“You’re the only one that stays,” Jenna had slurred, or thought, the night before she crashed Mia’s car. “She’s the only one that stays,” she repeated, or thought again, when she woke up the next night, head bleeding against the steering wheel of her daughter’s car. It was the second car she’d crashed, the first being her own. And though this incident wouldn’t be the thing to sober Jenna up, some small thing would shift in her thought pattern that day. As she sat there, waiting for something to happen and someone to help, she reminded herself that Mia also means my.
Mia ate her sushi with sloppy grace. She was all confidence as she dropped yet another California roll on her silky white shirt. “So much for wearing white,” she said and shrugged.
Vince was far less chatty across the table than he had been driving her home. He had told her how beautiful she looked four times already, but it was all he could think to say again. Mia laughed generously when he did, and asked him about school. Vince was in school, but he didn’t yet know what to major in. He asked her in turn.
“I’m a prostitute,” she said, matter-of-factly. “I’d like to stop, but it just happened. I was basically a slut in high school, and I had the entrepreneurial spirit, so I decided to parlay my hobby into a career.
Vince dropped a piece of salmon in his lap. He watched her face for a sign that she was joking, and decided to laugh anyway, hoping she’d join in. Mia was stone faced.
“I’m sorry,” she said. “I’m just bored by guys that are too nice, too perfect. I don’t think this is going to work.”
“You think I’m too perfect?” Vince asked. There was something loosened in is voice.
“You look it,” she said.
“I just know how to press a polo shirt. Dad was in the military-we had to look clean or he’d kick our asses.”
Mia noticed that Vince’s eyes were like brown suede, and she decided to order another drink.
“My daughter is bitter. She is the child-the one that’ll make it,” Jenna said to a room filled with haggard-looking people who, like herself, were detoxing. “I want my daughter to make it to Mexico. I want to buy her a car that will take her there.”
“You make no sense,” a young woman said. Her nails were painted black, and she’d said this not so much to Jenna but toward the floor. The young woman looked like a character sketch.
Jenna became a regular at Joiner Street and the one to always volunteer to bake or pick up the food for events. She never saw the girl with the black nail polish again. Through the meetings, Jenna had met a dealership owner who offered her a job selling trucks, and it was easy, and she liked the fact that the clientele was less demanding than she was used to.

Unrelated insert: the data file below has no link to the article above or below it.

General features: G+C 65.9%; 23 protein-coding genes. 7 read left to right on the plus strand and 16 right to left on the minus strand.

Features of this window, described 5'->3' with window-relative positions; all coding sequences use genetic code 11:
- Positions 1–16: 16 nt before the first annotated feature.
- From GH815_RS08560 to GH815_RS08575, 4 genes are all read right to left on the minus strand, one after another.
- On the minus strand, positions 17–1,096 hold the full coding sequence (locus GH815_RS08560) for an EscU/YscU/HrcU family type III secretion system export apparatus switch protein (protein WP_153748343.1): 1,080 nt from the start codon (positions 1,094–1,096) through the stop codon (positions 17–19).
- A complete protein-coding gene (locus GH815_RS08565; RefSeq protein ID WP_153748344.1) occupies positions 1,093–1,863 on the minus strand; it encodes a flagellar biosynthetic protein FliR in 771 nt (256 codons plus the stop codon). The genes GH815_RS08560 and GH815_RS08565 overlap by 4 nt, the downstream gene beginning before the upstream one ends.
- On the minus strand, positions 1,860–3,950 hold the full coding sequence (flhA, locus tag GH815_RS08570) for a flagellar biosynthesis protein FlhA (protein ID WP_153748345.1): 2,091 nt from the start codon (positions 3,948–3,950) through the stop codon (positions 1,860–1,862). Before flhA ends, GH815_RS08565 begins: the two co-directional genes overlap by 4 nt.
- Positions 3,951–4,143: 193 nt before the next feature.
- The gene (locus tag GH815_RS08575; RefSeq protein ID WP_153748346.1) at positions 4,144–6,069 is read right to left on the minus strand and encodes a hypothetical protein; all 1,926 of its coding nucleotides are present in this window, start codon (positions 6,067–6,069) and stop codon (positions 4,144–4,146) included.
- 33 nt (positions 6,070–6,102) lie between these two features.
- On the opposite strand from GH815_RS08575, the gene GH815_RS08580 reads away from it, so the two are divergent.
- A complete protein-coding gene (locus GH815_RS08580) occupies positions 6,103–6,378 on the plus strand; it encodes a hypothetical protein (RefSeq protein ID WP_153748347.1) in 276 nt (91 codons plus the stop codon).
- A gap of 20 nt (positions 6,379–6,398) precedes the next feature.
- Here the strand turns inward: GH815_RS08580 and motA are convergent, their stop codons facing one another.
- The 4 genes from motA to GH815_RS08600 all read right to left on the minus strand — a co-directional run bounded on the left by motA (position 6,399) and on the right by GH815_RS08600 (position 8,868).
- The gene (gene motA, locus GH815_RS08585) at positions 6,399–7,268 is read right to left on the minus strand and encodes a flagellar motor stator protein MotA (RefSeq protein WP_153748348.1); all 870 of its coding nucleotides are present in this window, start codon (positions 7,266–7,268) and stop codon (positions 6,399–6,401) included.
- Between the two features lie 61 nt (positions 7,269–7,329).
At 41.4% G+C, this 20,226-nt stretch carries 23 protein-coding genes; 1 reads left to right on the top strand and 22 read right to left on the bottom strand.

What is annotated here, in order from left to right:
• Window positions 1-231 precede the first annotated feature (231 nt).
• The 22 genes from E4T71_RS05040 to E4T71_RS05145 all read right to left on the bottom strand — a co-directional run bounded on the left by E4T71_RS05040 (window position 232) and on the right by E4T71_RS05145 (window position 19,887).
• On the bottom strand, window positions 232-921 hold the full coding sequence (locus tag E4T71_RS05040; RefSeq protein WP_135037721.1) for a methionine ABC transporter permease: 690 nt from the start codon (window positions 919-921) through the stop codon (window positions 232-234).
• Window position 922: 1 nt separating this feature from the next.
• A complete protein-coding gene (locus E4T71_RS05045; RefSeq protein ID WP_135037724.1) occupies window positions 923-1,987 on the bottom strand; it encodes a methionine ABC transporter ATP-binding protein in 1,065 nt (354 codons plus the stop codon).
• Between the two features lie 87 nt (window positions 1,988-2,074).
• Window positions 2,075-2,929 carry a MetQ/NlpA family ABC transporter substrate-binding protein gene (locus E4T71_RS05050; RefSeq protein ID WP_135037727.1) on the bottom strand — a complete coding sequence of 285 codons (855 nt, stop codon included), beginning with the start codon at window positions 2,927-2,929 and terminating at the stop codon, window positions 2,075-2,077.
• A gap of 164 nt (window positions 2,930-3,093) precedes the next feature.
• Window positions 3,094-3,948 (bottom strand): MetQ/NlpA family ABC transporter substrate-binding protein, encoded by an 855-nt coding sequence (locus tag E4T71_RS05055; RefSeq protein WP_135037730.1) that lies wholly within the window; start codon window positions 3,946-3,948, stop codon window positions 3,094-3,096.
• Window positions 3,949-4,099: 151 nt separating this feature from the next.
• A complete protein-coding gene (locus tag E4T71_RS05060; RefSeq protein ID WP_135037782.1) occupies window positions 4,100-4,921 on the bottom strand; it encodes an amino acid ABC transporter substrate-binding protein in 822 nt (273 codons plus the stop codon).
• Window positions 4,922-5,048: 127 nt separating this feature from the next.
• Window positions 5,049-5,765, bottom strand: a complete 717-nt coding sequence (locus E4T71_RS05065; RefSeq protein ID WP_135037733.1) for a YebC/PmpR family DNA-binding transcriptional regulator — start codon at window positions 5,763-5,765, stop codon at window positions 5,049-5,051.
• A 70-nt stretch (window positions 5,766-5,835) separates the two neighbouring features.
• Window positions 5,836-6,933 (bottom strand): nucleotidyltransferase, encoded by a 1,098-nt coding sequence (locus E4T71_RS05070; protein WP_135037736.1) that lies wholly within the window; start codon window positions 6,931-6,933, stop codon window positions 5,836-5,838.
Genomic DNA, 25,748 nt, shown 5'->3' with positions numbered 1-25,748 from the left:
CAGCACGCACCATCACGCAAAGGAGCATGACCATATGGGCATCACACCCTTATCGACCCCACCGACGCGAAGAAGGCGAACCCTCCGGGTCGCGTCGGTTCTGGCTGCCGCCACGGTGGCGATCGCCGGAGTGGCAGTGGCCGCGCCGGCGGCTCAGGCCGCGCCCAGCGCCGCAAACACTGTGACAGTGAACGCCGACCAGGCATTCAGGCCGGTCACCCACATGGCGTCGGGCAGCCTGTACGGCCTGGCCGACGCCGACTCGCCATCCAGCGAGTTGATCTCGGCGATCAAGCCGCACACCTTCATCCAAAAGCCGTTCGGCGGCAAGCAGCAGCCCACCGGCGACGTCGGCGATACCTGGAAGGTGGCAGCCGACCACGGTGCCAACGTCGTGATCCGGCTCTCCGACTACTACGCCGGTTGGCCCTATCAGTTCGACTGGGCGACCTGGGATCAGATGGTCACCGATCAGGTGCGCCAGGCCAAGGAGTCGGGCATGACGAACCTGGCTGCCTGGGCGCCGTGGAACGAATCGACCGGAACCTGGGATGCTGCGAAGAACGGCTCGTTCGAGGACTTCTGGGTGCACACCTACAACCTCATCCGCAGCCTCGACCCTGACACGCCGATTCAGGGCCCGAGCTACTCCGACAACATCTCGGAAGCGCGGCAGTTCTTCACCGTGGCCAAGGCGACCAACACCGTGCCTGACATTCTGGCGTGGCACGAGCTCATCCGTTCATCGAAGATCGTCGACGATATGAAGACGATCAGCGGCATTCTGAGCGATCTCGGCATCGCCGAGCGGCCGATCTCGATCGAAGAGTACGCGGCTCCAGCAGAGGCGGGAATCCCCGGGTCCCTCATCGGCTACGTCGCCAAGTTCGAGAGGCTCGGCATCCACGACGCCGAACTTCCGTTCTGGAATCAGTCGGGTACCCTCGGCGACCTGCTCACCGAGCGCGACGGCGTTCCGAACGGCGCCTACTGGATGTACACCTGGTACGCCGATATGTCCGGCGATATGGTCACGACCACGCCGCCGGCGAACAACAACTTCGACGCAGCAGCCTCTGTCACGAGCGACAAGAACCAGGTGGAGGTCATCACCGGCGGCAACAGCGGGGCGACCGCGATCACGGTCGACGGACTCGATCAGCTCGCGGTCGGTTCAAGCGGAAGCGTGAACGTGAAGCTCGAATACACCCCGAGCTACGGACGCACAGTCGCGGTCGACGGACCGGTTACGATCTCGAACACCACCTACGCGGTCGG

She would slip up and begin drinking again, she knew. Any day now. But, because she knew this, she savored every moment of every day. It was on the day that her daughter called to announce her engagement to a handsome young man named Vince that Jenna began to finally believe she might make it after all.
Life was so incredibly hard, but there were those short times when it wasn’t and everything seemed okay. Jenna thought about her mother, how the butterflies came that day. How, that day, her mother had bought something called ice cream of the future, and how the small beads had melted slowly on their tongues.
Mia was all satin and creams. Jenna told the monarch story as she pinned a stray curl in place and admired her daughter’s image in the mirror. The girl was smooth, perfectly young lines and curves. Mia had chosen to not hire a photographer because, she said, she didn’t want to look anywhere but forward. It was as though the girl already knew the story. Jenna concluded with a tearful apology, and when she asked for forgiveness Mia said it had been granted long before her mother’s sobriety. After the wedding, Jenna watched as the newlyweds drove off.
The monarchs that migrate to Mexico and California in the autumn every year live for only a month. They lay eggs on the way toward their warm destination. The babies hatch and begin the same route, as though they have been born knowing the story that came before them and knowing that they were born to do nothing if not carry on.